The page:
6 Financial Considerations after Divorce
The family law attorneys at Bodie discuss outstanding financial matters that result from separation after a divorce has been finalized.
The heartache and tension from divorce can have a negative effect on the choices you make. After the divorce has been finalized, there are financial key points that need to be addressed. With a clear mind and knowledge about the following considerations, you should feel that you’re in control of the situation instead of your divorce being in control of you.
- Update your estate documents. Amending your will and living trusts is necessary at this time. Any power-of-attorney documents will also need updating. You should have two powers of attorney, one for medical situations and the other for financial matters. If you have powers of attorney that give your former spouse authority to make decisions on your behalf, create a document revoking those powers and sign it. Send it to your former spouse and request that they return the outdated POA document. Implement new documents thereafter.
- Check your beneficiary designations. After your death, assets for which you designated a beneficiary will go directly to that person. It is vital to take a second look at financial instruments such as your 401 (k), transfer-on-death accounts, pay-on-death bank accounts and life insurance policies.
- Review tax withholdings. Following divorce, it is important that you update your taxes accordingly. This means changing your marital status as well as the number of exemptions you claim. You will need to complete a new W-4 and IRS Form as well. If you have money from an investment portfolio, alimony, rental income or capital gains, you may need to make quarterly estimated tax payments to avoid a penalty for the underpayment of tax.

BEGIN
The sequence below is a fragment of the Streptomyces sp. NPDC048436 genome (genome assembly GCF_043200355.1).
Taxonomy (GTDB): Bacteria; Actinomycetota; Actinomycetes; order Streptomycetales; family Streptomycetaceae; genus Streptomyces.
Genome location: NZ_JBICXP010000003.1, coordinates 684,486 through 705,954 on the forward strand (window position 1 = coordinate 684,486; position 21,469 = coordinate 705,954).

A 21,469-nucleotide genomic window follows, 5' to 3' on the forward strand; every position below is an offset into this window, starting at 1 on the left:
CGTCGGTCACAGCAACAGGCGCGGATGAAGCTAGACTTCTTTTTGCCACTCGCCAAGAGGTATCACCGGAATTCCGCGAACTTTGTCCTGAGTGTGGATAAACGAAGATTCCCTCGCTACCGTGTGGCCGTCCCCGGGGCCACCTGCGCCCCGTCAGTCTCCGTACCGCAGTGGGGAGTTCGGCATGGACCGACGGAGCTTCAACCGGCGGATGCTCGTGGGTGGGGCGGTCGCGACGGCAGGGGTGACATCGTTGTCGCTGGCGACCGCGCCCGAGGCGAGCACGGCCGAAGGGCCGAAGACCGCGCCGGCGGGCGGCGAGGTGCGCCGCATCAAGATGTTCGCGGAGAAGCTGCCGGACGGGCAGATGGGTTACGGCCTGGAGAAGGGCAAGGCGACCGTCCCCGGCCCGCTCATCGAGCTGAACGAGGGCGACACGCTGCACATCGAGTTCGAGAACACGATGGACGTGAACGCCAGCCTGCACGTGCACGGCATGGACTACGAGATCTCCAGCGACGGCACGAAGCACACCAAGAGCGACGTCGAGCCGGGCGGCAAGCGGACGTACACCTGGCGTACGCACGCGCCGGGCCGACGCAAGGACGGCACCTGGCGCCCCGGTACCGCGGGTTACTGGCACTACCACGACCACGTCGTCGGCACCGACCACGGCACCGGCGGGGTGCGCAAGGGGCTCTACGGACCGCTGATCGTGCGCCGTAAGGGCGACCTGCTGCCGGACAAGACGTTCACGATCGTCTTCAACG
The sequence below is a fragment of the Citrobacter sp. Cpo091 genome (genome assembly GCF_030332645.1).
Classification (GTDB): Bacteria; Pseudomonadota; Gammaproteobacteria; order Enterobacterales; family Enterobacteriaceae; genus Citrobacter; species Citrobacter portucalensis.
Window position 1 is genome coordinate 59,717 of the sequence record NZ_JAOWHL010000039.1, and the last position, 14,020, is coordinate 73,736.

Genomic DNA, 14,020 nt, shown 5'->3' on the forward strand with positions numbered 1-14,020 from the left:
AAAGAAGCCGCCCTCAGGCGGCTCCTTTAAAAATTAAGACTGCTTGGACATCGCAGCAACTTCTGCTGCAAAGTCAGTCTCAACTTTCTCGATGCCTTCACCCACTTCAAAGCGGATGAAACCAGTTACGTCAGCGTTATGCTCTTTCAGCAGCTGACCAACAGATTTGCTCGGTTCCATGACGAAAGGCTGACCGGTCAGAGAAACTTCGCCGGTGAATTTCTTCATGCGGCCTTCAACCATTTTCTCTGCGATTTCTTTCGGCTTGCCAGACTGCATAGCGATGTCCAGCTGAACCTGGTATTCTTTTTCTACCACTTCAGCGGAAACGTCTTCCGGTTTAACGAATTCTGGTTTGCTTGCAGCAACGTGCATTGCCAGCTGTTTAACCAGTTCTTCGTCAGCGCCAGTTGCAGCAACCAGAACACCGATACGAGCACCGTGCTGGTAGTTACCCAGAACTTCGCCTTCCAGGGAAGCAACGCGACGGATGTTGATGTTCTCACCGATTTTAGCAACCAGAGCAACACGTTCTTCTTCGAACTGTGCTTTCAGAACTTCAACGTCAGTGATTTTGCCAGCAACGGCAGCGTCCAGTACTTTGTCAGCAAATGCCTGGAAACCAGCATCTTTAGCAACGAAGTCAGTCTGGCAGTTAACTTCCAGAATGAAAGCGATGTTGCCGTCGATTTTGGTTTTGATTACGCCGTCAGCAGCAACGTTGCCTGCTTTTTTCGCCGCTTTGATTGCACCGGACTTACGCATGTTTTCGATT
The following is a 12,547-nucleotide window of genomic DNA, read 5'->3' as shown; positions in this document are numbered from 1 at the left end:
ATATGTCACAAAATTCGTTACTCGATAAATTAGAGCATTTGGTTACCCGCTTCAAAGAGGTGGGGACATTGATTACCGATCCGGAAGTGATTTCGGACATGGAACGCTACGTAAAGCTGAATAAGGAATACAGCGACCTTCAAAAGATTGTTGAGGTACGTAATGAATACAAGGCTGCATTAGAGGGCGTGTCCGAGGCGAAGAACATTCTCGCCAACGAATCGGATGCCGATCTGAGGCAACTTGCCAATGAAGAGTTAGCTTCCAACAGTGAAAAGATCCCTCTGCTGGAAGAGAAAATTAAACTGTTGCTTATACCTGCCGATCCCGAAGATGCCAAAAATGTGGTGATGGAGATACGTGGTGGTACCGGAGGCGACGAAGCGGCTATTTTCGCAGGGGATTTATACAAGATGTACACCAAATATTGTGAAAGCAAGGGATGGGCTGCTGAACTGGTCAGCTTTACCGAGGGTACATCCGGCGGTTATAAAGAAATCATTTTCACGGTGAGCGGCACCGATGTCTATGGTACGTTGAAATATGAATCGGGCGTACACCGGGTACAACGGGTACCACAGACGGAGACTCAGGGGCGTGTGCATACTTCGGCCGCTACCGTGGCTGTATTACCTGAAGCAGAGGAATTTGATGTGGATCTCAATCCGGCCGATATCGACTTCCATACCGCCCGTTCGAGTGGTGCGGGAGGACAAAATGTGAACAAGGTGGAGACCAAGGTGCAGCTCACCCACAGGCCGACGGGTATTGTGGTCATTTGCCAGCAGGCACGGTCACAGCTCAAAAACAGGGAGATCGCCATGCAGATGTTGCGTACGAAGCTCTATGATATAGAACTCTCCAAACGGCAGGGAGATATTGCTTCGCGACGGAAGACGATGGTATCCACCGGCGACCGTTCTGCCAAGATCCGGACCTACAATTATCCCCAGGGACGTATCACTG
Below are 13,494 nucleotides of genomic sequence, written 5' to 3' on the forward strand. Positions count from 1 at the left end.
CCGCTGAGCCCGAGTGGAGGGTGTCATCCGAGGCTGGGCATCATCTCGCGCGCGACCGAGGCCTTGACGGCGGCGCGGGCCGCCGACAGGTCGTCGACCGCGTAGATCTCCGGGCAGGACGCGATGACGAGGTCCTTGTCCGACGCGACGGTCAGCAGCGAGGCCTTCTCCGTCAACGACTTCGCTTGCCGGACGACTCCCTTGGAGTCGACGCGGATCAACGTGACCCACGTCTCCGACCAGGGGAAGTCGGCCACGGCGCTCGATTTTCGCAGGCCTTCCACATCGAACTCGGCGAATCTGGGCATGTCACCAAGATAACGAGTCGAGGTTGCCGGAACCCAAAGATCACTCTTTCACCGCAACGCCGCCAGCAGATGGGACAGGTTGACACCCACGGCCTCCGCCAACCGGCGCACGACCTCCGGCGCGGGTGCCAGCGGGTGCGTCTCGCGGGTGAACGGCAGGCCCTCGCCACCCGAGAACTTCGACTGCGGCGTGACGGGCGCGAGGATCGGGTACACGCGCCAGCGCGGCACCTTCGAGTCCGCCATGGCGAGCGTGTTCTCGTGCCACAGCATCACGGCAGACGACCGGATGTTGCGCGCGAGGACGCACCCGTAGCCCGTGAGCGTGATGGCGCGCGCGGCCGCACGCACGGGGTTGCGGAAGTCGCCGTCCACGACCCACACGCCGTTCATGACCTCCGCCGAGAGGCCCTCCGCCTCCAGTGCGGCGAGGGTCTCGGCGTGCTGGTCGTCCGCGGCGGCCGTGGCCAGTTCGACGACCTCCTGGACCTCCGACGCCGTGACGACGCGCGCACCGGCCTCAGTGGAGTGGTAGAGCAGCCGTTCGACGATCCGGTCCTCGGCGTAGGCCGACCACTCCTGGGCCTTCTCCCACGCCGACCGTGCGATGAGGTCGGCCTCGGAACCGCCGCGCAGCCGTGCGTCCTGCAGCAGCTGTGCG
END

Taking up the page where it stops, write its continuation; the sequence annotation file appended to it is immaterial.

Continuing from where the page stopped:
- Take a look at your credit report. All joint accounts (this includes credit cards, bank and brokerage accounts, car loans, mortgages and home equity lines) should be closed. Review your credit report to see if any accounts have remained open. If so, make sure to close them immediately. In the case of an outstanding balance, ask the lender to suspend the account to prevent future charges and confirm that the account cannot be reopened.
- Plan an investment strategy. The ultimate goal of dividing your investment assets is to obtain an equitable distribution. Unfortunately, that does not always happen, so having an investment portfolio of your own can be beneficial. Does it meet your current and future needs? You may find that you are now in a new income tax bracket as well, and this could mean that your current portfolio needs to be adjusted. Create an appropriate asset allocation and develop an investment plan to better suit your goals and your new circumstances.
- Compare past and present finances. Now that you’ve reached your post-divorce life, a comparison of your financial circumstances from pre-divorce times is in order. Check financial targets at least every six months. Those who have been ruled by emotion through a difficult time may be tempted to avoid facing a new reality, and those experiencing a new state of freedom may overspend and suffer negative consequences. Both are situations to avoid.
Divorce can be life-changing in ways good and bad. Once the dust has settled, do your best to set emotions aside and analyze your financial situation. Where are you? Where do you need to be? By following these six tips, you may have a better shot at a happier post-divorce life. For more information, contact the family law attorneys at Bodie Law.